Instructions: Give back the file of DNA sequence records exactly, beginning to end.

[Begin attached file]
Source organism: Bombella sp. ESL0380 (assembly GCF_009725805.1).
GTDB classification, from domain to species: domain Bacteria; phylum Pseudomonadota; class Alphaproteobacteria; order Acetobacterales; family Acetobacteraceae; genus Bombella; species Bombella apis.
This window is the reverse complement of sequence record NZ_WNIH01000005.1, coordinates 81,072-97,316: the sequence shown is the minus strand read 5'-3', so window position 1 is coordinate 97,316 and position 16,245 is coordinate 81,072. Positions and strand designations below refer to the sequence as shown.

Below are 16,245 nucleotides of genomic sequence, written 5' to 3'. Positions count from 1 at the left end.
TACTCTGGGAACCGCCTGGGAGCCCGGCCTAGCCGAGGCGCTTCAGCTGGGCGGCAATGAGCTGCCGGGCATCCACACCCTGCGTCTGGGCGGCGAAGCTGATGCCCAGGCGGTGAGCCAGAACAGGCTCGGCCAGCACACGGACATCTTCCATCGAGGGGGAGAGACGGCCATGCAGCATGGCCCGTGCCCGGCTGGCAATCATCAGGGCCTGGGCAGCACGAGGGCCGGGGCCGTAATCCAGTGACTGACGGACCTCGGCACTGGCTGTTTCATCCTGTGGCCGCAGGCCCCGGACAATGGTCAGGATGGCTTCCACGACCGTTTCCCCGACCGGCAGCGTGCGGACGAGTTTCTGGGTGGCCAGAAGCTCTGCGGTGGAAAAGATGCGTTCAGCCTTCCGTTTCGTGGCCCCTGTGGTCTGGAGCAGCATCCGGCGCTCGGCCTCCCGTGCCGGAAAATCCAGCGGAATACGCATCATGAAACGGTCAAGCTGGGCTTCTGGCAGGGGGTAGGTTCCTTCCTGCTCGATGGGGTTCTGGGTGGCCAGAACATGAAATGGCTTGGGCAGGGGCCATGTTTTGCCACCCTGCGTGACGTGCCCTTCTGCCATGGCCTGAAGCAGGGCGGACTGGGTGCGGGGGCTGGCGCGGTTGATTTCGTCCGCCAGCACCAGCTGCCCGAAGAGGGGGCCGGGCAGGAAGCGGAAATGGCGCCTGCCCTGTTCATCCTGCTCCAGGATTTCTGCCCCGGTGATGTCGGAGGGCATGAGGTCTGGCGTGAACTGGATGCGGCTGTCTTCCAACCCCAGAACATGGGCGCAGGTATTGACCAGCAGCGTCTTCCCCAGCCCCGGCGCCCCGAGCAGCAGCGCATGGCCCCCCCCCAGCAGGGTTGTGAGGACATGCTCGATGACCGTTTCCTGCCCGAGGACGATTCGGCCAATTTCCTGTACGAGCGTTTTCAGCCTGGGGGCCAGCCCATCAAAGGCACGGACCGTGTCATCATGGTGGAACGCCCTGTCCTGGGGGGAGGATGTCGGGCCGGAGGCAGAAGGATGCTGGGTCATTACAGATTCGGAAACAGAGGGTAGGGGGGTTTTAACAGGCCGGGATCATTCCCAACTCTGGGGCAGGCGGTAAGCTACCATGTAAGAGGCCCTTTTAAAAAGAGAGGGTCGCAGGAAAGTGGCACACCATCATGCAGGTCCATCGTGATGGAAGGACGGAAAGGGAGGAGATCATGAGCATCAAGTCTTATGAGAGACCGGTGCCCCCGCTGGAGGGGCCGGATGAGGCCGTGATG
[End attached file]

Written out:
Source organism: Bombella sp. ESL0380 (assembly GCF_009725805.1).
GTDB classification, from domain to species: domain Bacteria; phylum Pseudomonadota; class Alphaproteobacteria; order Acetobacterales; family Acetobacteraceae; genus Bombella; species Bombella apis.
This window is the reverse complement of sequence record NZ_WNIH01000005.1, coordinates 81,072-97,316: the sequence shown is the minus strand read 5'-3', so window position 1 is coordinate 97,316 and position 16,245 is coordinate 81,072. Positions and strand designations below refer to the sequence as shown.

Below are 16,245 nucleotides of genomic sequence, written 5' to 3'. Positions count from 1 at the left end.
TACTCTGGGAACCGCCTGGGAGCCCGGCCTAGCCGAGGCGCTTCAGCTGGGCGGCAATGAGCTGCCGGGCATCCACACCCTGCGTCTGGGCGGCGAAGCTGATGCCCAGGCGGTGAGCCAGAACAGGCTCGGCCAGCACACGGACATCTTCCATCGAGGGGGAGAGACGGCCATGCAGCATGGCCCGTGCCCGGCTGGCAATCATCAGGGCCTGGGCAGCACGAGGGCCGGGGCCGTAATCCAGTGACTGACGGACCTCGGCACTGGCTGTTTCATCCTGTGGCCGCAGGCCCCGGACAATGGTCAGGATGGCTTCCACGACCGTTTCCCCGACCGGCAGCGTGCGGACGAGTTTCTGGGTGGCCAGAAGCTCTGCGGTGGAAAAGATGCGTTCAGCCTTCCGTTTCGTGGCCCCTGTGGTCTGGAGCAGCATCCGGCGCTCGGCCTCCCGTGCCGGAAAATCCAGCGGAATACGCATCATGAAACGGTCAAGCTGGGCTTCTGGCAGGGGGTAGGTTCCTTCCTGCTCGATGGGGTTCTGGGTGGCCAGAACATGAAATGGCTTGGGCAGGGGCCATGTTTTGCCACCCTGCGTGACGTGCCCTTCTGCCATGGCCTGAAGCAGGGCGGACTGGGTGCGGGGGCTGGCGCGGTTGATTTCGTCCGCCAGCACCAGCTGCCCGAAGAGGGGGCCGGGCAGGAAGCGGAAATGGCGCCTGCCCTGTTCATCCTGCTCCAGGATTTCTGCCCCGGTGATGTCGGAGGGCATGAGGTCTGGCGTGAACTGGATGCGGCTGTCTTCCAACCCCAGAACATGGGCGCAGGTATTGACCAGCAGCGTCTTCCCCAGCCCCGGCGCCCCGAGCAGCAGCGCATGGCCCCCCCCCAGCAGGGTTGTGAGGACATGCTCGATGACCGTTTCCTGCCCGAGGACGATTCGGCCAATTTCCTGTACGAGCGTTTTCAGCCTGGGGGCCAGCCCATCAAAGGCACGGACCGTGTCATCATGGTGGAACGCCCTGTCCTGGGGGGAGGATGTCGGGCCGGAGGCAGAAGGATGCTGGGTCATTACAGATTCGGAAACAGAGGGTAGGGGGGTTTTAACAGGCCGGGATCATTCCCAACTCTGGGGCAGGCGGTAAGCTACCATGTAAGAGGCCCTTTTAAAAAGAGAGGGTCGCAGGAAAGTGGCACACCATCATGCAGGTCCATCGTGATGGAAGGACGGAAAGGGAGGAGATCATGAGCATCAAGTCTTATGAGAGACCGGTGCCCCCGCTGGAGGGGCCGGATGAGGCCGTGATG